It may come as a surprise that not only can employers be penalised for underpaying employees, but also the employer’s external service providers and advisers, such as accountants.
The recent decisions of the Federal Circuit Court in Fair Work Ombudsman v Blue Impression Pty Ltd  FCCA 810 and Fair Work Ombudsman v Blue Impression Pty Ltd (No 2)  FCCA 2797 highlight the readiness of the Fair Work Ombudsman to prosecute parties involved in the exploitation of workers, and of the Courts to order hefty penalties to those found in breach of the law.
In this case, Ezy Accounting 123 Pty Ltd (“Ezy Accounting”) was engaged to supply external payroll services to its client, a fast food outlet. Ezy Accounting said its services were limited to uploading client data onto MYOB and that it had no authority to adjust pay rates, which were provided by its client.
The Fair Work Ombudsman commenced legal action against Ezy Accounting after an employee complained they had been underpaid $750. By this stage the Fair Work Ombudsman had previously put Ezy Accounting and its client on notice after an audit found prior underpayments had occurred.
The Court found that Ezy Accounting was knowingly involved in the $750 underpayments and ordered it to pay a penalty of $53,880, a sum greater than 70 times the underpayment itself.
The Court did not accept Ezy Accounting’s argument that it merely provided data entry services on its client’s instructions, or that knowledge of the correct pay rates was outside its role. Indeed, the Court found that Ezy Accounting was engaged in a “deliberate shutting of the eyes or calculated ignorance” with respect to the underpayments.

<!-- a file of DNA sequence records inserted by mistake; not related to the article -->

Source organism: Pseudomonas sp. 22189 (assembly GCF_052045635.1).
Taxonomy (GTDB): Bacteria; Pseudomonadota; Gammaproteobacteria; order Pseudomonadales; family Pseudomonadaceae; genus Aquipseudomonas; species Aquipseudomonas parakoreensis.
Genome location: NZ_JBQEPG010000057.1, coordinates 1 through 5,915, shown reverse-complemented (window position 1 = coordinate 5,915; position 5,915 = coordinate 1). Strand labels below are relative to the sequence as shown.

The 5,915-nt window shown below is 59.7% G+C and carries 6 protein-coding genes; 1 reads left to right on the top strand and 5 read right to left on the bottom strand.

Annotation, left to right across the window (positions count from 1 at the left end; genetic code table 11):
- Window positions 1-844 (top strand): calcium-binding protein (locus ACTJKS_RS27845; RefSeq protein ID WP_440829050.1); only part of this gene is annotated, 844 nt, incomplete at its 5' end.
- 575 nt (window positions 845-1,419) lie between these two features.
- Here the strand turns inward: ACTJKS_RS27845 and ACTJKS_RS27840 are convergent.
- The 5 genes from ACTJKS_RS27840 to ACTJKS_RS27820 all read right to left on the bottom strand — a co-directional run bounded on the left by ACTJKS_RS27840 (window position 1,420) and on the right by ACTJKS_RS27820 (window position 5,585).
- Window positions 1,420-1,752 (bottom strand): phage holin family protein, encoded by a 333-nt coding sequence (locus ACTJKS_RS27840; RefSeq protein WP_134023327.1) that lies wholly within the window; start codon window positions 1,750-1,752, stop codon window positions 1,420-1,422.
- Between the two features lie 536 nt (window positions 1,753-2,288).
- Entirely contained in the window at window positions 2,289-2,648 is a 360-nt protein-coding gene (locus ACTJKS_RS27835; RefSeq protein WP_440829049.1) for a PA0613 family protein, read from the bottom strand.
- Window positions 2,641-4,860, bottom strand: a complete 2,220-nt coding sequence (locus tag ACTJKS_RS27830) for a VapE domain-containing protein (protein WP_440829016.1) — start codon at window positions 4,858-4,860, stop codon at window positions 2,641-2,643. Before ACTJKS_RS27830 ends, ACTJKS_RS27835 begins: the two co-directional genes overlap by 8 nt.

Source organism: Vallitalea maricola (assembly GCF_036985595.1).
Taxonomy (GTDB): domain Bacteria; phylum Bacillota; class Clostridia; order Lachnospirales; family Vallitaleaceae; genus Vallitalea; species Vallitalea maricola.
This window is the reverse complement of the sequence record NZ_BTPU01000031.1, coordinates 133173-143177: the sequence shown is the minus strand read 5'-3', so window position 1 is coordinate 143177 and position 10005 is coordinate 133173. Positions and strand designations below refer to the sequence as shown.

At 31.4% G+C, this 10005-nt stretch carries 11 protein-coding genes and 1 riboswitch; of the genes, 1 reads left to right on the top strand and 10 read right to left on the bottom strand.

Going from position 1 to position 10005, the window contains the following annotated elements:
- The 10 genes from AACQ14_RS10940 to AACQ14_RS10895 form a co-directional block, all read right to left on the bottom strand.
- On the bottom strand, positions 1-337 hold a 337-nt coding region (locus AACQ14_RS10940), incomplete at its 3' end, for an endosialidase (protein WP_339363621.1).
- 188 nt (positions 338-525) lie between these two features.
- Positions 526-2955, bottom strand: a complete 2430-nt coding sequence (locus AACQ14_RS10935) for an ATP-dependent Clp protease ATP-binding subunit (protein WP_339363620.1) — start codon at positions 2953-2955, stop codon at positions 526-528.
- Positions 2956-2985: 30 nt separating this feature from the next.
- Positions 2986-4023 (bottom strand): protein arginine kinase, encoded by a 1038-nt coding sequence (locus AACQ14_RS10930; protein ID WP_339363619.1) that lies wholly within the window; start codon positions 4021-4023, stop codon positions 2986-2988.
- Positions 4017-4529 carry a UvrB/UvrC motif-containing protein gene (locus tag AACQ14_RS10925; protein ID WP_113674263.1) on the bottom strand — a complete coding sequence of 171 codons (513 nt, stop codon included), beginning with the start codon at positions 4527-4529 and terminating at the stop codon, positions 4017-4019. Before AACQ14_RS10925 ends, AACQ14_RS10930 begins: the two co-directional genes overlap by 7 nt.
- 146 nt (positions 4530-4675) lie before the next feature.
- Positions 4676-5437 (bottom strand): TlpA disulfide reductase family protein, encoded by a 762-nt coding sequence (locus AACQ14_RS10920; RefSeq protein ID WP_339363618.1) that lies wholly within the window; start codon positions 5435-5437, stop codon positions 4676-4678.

In Australia, any person can be made liable for an employee being paid less than the minimum wages and entitlements if they have:
- aided, abetted, counselled or procured the contravention;
- induced the contravention;
- been in any way knowingly concerned in or party to the contravention; or
- conspired with others to effect the contravention.
In finding that Ezy Accounting was knowingly involved, the Court said that it “had at their fingertips all the necessary information that confirmed the failure to meet the Award obligations by the first respondent [its client] and nonetheless persisted with the maintenance of its payroll system with the inevitable result that the Award breaches occurred.”
The lesson is clear, nobody should allow himself or herself to be in a position where they are knowingly involved in a breach of workplace laws, otherwise they are exposed to the risk of substantial penalties.
For advice in relation to all your employment law queries, please contact Michelle Morton, Sally McCutcheon or Matthew Quinlan of our office.